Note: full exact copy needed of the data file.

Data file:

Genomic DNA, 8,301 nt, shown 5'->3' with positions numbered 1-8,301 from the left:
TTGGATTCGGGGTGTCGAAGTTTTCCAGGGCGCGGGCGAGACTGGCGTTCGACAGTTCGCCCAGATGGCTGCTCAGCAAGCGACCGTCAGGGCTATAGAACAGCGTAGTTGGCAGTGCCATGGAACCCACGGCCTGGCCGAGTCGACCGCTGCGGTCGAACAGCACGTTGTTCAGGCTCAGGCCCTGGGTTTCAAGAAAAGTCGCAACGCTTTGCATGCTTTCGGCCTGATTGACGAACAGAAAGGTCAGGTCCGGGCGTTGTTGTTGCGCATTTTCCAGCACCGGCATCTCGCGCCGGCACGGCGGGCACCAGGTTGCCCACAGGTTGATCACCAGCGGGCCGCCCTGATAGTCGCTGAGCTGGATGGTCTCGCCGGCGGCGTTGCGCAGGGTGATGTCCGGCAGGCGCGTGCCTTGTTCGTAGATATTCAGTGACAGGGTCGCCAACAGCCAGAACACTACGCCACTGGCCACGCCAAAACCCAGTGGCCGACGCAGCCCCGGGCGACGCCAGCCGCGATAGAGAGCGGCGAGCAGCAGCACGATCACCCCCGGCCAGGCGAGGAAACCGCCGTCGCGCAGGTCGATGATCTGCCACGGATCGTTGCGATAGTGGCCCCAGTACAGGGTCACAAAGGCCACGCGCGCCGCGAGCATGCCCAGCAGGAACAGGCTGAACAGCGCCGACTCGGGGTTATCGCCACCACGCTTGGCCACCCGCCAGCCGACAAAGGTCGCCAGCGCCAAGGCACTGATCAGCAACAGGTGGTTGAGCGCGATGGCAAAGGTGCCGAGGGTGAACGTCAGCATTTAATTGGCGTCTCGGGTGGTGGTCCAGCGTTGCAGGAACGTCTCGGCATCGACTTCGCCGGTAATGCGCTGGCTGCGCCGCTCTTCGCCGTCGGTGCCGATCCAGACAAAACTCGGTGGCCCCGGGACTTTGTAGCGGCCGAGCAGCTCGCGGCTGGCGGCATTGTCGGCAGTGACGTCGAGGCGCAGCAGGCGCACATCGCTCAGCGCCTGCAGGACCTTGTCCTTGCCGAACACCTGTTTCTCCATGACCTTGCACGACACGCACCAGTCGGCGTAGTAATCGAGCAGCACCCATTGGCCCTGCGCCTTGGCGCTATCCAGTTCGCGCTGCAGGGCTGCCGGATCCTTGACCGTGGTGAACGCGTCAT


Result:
Genomic DNA, 8,301 nt, shown 5'->3' with positions numbered 1-8,301 from the left:
TTGGATTCGGGGTGTCGAAGTTTTCCAGGGCGCGGGCGAGACTGGCGTTCGACAGTTCGCCCAGATGGCTGCTCAGCAAGCGACCGTCAGGGCTATAGAACAGCGTAGTTGGCAGTGCCATGGAACCCACGGCCTGGCCGAGTCGACCGCTGCGGTCGAACAGCACGTTGTTCAGGCTCAGGCCCTGGGTTTCAAGAAAAGTCGCAACGCTTTGCATGCTTTCGGCCTGATTGACGAACAGAAAGGTCAGGTCCGGGCGTTGTTGTTGCGCATTTTCCAGCACCGGCATCTCGCGCCGGCACGGCGGGCACCAGGTTGCCCACAGGTTGATCACCAGCGGGCCGCCCTGATAGTCGCTGAGCTGGATGGTCTCGCCGGCGGCGTTGCGCAGGGTGATGTCCGGCAGGCGCGTGCCTTGTTCGTAGATATTCAGTGACAGGGTCGCCAACAGCCAGAACACTACGCCACTGGCCACGCCAAAACCCAGTGGCCGACGCAGCCCCGGGCGACGCCAGCCGCGATAGAGAGCGGCGAGCAGCAGCACGATCACCCCCGGCCAGGCGAGGAAACCGCCGTCGCGCAGGTCGATGATCTGCCACGGATCGTTGCGATAGTGGCCCCAGTACAGGGTCACAAAGGCCACGCGCGCCGCGAGCATGCCCAGCAGGAACAGGCTGAACAGCGCCGACTCGGGGTTATCGCCACCACGCTTGGCCACCCGCCAGCCGACAAAGGTCGCCAGCGCCAAGGCACTGATCAGCAACAGGTGGTTGAGCGCGATGGCAAAGGTGCCGAGGGTGAACGTCAGCATTTAATTGGCGTCTCGGGTGGTGGTCCAGCGTTGCAGGAACGTCTCGGCATCGACTTCGCCGGTAATGCGCTGGCTGCGCCGCTCTTCGCCGTCGGTGCCGATCCAGACAAAACTCGGTGGCCCCGGGACTTTGTAGCGGCCGAGCAGCTCGCGGCTGGCGGCATTGTCGGCAGTGACGTCGAGGCGCAGCAGGCGCACATCGCTCAGCGCCTGCAGGACCTTGTCCTTGCCGAACACCTGTTTCTCCATGACCTTGCACGACACGCACCAGTCGGCGTAGTAATCGAGCAGCACCCATTGGCCCTGCGCCTTGGCGCTATCCAGTTCGCGCTGCAGGGCTGCCGGATCCTTGACCGTGGTGAACGCGTCAT